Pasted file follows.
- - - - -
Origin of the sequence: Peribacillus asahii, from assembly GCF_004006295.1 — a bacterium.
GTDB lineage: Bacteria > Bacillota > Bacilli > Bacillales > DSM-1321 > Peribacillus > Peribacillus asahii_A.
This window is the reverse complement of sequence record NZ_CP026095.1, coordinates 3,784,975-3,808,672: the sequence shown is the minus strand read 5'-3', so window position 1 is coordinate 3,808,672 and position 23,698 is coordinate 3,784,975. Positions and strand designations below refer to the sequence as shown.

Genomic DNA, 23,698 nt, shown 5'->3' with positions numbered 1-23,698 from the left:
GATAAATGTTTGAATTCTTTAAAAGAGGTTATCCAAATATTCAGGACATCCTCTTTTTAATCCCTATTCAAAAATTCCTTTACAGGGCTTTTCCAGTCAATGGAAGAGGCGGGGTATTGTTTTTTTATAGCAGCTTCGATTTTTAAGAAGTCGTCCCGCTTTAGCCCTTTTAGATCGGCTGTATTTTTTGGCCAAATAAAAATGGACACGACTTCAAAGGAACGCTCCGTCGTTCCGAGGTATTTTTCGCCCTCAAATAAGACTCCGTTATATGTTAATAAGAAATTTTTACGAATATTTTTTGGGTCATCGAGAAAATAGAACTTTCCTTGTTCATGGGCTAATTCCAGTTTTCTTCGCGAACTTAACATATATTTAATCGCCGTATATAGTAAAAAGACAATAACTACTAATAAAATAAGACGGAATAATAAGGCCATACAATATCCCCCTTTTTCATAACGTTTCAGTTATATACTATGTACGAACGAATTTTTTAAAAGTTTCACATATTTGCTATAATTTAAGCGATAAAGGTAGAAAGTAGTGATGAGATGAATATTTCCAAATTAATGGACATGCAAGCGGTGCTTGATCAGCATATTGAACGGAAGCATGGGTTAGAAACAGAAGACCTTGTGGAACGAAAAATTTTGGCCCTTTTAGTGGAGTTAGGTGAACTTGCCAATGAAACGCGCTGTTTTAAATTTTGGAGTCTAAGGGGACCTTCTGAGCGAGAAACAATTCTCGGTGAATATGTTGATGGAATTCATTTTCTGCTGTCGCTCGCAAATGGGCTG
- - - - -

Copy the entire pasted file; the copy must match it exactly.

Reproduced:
Origin of the sequence: Peribacillus asahii, from assembly GCF_004006295.1 — a bacterium.
GTDB lineage: Bacteria > Bacillota > Bacilli > Bacillales > DSM-1321 > Peribacillus > Peribacillus asahii_A.
This window is the reverse complement of sequence record NZ_CP026095.1, coordinates 3,784,975-3,808,672: the sequence shown is the minus strand read 5'-3', so window position 1 is coordinate 3,808,672 and position 23,698 is coordinate 3,784,975. Positions and strand designations below refer to the sequence as shown.

Genomic DNA, 23,698 nt, shown 5'->3' with positions numbered 1-23,698 from the left:
GATAAATGTTTGAATTCTTTAAAAGAGGTTATCCAAATATTCAGGACATCCTCTTTTTAATCCCTATTCAAAAATTCCTTTACAGGGCTTTTCCAGTCAATGGAAGAGGCGGGGTATTGTTTTTTTATAGCAGCTTCGATTTTTAAGAAGTCGTCCCGCTTTAGCCCTTTTAGATCGGCTGTATTTTTTGGCCAAATAAAAATGGACACGACTTCAAAGGAACGCTCCGTCGTTCCGAGGTATTTTTCGCCCTCAAATAAGACTCCGTTATATGTTAATAAGAAATTTTTACGAATATTTTTTGGGTCATCGAGAAAATAGAACTTTCCTTGTTCATGGGCTAATTCCAGTTTTCTTCGCGAACTTAACATATATTTAATCGCCGTATATAGTAAAAAGACAATAACTACTAATAAAATAAGACGGAATAATAAGGCCATACAATATCCCCCTTTTTCATAACGTTTCAGTTATATACTATGTACGAACGAATTTTTTAAAAGTTTCACATATTTGCTATAATTTAAGCGATAAAGGTAGAAAGTAGTGATGAGATGAATATTTCCAAATTAATGGACATGCAAGCGGTGCTTGATCAGCATATTGAACGGAAGCATGGGTTAGAAACAGAAGACCTTGTGGAACGAAAAATTTTGGCCCTTTTAGTGGAGTTAGGTGAACTTGCCAATGAAACGCGCTGTTTTAAATTTTGGAGTCTAAGGGGACCTTCTGAGCGAGAAACAATTCTCGGTGAATATGTTGATGGAATTCATTTTCTGCTGTCGCTCGCAAATGGGCTG